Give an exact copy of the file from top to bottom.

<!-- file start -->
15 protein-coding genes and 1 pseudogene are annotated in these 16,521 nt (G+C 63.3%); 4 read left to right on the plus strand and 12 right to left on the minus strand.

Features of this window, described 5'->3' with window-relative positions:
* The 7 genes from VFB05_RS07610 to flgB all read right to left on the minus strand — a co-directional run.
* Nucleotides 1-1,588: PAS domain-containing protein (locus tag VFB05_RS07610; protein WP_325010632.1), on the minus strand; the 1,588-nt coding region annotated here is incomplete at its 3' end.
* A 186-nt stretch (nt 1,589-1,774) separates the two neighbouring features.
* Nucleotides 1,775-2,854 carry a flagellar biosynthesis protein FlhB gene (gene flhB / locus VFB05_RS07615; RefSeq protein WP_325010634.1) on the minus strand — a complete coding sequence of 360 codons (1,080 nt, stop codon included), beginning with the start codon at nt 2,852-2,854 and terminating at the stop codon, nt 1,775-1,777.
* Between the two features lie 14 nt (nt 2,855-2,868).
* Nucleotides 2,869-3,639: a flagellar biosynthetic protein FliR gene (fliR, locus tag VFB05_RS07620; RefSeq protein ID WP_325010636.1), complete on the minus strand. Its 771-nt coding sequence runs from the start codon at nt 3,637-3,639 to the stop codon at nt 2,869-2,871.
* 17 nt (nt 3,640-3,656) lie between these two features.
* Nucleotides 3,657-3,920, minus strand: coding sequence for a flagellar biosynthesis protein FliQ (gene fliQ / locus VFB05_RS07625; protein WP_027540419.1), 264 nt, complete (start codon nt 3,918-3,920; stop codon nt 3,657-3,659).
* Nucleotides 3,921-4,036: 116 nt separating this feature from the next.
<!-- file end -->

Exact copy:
15 protein-coding genes and 1 pseudogene are annotated in these 16,521 nt (G+C 63.3%); 4 read left to right on the plus strand and 12 right to left on the minus strand.

Features of this window, described 5'->3' with window-relative positions:
* The 7 genes from VFB05_RS07610 to flgB all read right to left on the minus strand — a co-directional run.
* Nucleotides 1-1,588: PAS domain-containing protein (locus tag VFB05_RS07610; protein WP_325010632.1), on the minus strand; the 1,588-nt coding region annotated here is incomplete at its 3' end.
* A 186-nt stretch (nt 1,589-1,774) separates the two neighbouring features.
* Nucleotides 1,775-2,854 carry a flagellar biosynthesis protein FlhB gene (gene flhB / locus VFB05_RS07615; RefSeq protein WP_325010634.1) on the minus strand — a complete coding sequence of 360 codons (1,080 nt, stop codon included), beginning with the start codon at nt 2,852-2,854 and terminating at the stop codon, nt 1,775-1,777.
* Between the two features lie 14 nt (nt 2,855-2,868).
* Nucleotides 2,869-3,639: a flagellar biosynthetic protein FliR gene (fliR, locus tag VFB05_RS07620; RefSeq protein ID WP_325010636.1), complete on the minus strand. Its 771-nt coding sequence runs from the start codon at nt 3,637-3,639 to the stop codon at nt 2,869-2,871.
* 17 nt (nt 3,640-3,656) lie between these two features.
* Nucleotides 3,657-3,920, minus strand: coding sequence for a flagellar biosynthesis protein FliQ (gene fliQ / locus VFB05_RS07625; protein WP_027540419.1), 264 nt, complete (start codon nt 3,918-3,920; stop codon nt 3,657-3,659).
* Nucleotides 3,921-4,036: 116 nt separating this feature from the next.